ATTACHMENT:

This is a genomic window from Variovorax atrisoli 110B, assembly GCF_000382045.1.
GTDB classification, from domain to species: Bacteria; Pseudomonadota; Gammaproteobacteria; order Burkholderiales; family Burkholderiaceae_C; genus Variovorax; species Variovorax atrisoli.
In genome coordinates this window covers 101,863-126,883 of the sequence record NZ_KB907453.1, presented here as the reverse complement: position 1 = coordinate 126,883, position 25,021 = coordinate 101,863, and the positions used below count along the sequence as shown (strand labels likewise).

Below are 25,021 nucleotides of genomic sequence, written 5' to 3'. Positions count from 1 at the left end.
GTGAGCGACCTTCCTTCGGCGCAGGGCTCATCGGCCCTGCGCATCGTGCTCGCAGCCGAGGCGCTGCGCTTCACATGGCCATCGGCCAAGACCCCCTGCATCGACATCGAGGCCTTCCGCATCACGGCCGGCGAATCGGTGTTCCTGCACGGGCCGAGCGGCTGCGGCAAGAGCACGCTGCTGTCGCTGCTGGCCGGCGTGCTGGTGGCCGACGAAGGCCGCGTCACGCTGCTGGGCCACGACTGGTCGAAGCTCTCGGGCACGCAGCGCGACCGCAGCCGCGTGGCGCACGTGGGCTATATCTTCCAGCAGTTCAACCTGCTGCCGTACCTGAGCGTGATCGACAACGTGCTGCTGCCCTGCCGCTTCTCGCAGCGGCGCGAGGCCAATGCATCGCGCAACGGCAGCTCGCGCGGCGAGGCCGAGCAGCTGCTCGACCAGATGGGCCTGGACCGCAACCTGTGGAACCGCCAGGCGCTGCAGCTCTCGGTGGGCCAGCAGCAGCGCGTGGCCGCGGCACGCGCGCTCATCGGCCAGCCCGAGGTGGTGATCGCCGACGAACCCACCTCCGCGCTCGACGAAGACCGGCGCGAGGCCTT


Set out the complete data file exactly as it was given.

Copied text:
This is a genomic window from Variovorax atrisoli 110B, assembly GCF_000382045.1.
GTDB classification, from domain to species: Bacteria; Pseudomonadota; Gammaproteobacteria; order Burkholderiales; family Burkholderiaceae_C; genus Variovorax; species Variovorax atrisoli.
In genome coordinates this window covers 101,863-126,883 of the sequence record NZ_KB907453.1, presented here as the reverse complement: position 1 = coordinate 126,883, position 25,021 = coordinate 101,863, and the positions used below count along the sequence as shown (strand labels likewise).

Below are 25,021 nucleotides of genomic sequence, written 5' to 3'. Positions count from 1 at the left end.
GTGAGCGACCTTCCTTCGGCGCAGGGCTCATCGGCCCTGCGCATCGTGCTCGCAGCCGAGGCGCTGCGCTTCACATGGCCATCGGCCAAGACCCCCTGCATCGACATCGAGGCCTTCCGCATCACGGCCGGCGAATCGGTGTTCCTGCACGGGCCGAGCGGCTGCGGCAAGAGCACGCTGCTGTCGCTGCTGGCCGGCGTGCTGGTGGCCGACGAAGGCCGCGTCACGCTGCTGGGCCACGACTGGTCGAAGCTCTCGGGCACGCAGCGCGACCGCAGCCGCGTGGCGCACGTGGGCTATATCTTCCAGCAGTTCAACCTGCTGCCGTACCTGAGCGTGATCGACAACGTGCTGCTGCCCTGCCGCTTCTCGCAGCGGCGCGAGGCCAATGCATCGCGCAACGGCAGCTCGCGCGGCGAGGCCGAGCAGCTGCTCGACCAGATGGGCCTGGACCGCAACCTGTGGAACCGCCAGGCGCTGCAGCTCTCGGTGGGCCAGCAGCAGCGCGTGGCCGCGGCACGCGCGCTCATCGGCCAGCCCGAGGTGGTGATCGCCGACGAACCCACCTCCGCGCTCGACGAAGACCGGCGCGAGGCCTT